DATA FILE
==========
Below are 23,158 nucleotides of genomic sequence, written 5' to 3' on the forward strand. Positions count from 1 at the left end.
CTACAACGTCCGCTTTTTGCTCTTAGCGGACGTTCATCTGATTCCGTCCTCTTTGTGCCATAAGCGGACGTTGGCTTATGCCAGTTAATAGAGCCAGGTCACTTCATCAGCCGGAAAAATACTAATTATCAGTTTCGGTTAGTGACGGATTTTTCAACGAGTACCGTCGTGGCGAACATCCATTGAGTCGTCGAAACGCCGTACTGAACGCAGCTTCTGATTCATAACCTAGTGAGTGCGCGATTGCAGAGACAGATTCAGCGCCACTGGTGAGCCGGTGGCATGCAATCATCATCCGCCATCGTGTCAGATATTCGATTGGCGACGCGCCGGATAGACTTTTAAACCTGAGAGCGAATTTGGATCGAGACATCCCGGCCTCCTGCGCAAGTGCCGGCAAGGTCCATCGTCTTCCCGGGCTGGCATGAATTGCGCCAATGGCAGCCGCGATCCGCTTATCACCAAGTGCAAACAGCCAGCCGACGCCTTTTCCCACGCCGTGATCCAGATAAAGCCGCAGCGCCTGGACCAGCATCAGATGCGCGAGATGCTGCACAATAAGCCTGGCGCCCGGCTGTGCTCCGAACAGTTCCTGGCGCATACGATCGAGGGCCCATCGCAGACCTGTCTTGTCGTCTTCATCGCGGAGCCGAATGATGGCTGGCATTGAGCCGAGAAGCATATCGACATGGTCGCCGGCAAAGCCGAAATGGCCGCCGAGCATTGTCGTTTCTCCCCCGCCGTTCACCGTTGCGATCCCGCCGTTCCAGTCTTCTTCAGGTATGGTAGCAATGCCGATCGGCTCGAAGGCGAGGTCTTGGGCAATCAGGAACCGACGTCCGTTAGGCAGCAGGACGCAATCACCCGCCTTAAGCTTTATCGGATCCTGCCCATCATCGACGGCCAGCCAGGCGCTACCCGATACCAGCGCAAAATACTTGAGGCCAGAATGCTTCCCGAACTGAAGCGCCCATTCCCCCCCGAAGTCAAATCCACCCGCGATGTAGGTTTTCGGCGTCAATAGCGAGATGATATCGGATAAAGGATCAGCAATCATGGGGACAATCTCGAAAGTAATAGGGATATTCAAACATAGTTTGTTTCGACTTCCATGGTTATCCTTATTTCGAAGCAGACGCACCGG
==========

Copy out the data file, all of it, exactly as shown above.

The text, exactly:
Below are 23,158 nucleotides of genomic sequence, written 5' to 3' on the forward strand. Positions count from 1 at the left end.
CTACAACGTCCGCTTTTTGCTCTTAGCGGACGTTCATCTGATTCCGTCCTCTTTGTGCCATAAGCGGACGTTGGCTTATGCCAGTTAATAGAGCCAGGTCACTTCATCAGCCGGAAAAATACTAATTATCAGTTTCGGTTAGTGACGGATTTTTCAACGAGTACCGTCGTGGCGAACATCCATTGAGTCGTCGAAACGCCGTACTGAACGCAGCTTCTGATTCATAACCTAGTGAGTGCGCGATTGCAGAGACAGATTCAGCGCCACTGGTGAGCCGGTGGCATGCAATCATCATCCGCCATCGTGTCAGATATTCGATTGGCGACGCGCCGGATAGACTTTTAAACCTGAGAGCGAATTTGGATCGAGACATCCCGGCCTCCTGCGCAAGTGCCGGCAAGGTCCATCGTCTTCCCGGGCTGGCATGAATTGCGCCAATGGCAGCCGCGATCCGCTTATCACCAAGTGCAAACAGCCAGCCGACGCCTTTTCCCACGCCGTGATCCAGATAAAGCCGCAGCGCCTGGACCAGCATCAGATGCGCGAGATGCTGCACAATAAGCCTGGCGCCCGGCTGTGCTCCGAACAGTTCCTGGCGCATACGATCGAGGGCCCATCGCAGACCTGTCTTGTCGTCTTCATCGCGGAGCCGAATGATGGCTGGCATTGAGCCGAGAAGCATATCGACATGGTCGCCGGCAAAGCCGAAATGGCCGCCGAGCATTGTCGTTTCTCCCCCGCCGTTCACCGTTGCGATCCCGCCGTTCCAGTCTTCTTCAGGTATGGTAGCAATGCCGATCGGCTCGAAGGCGAGGTCTTGGGCAATCAGGAACCGACGTCCGTTAGGCAGCAGGACGCAATCACCCGCCTTAAGCTTTATCGGATCCTGCCCATCATCGACGGCCAGCCAGGCGCTACCCGATACCAGCGCAAAATACTTGAGGCCAGAATGCTTCCCGAACTGAAGCGCCCATTCCCCCCCGAAGTCAAATCCACCCGCGATGTAGGTTTTCGGCGTCAATAGCGAGATGATATCGGATAAAGGATCAGCAATCATGGGGACAATCTCGAAAGTAATAGGGATATTCAAACATAGTTTGTTTCGACTTCCATGGTTATCCTTATTTCGAAGCAGACGCACCGG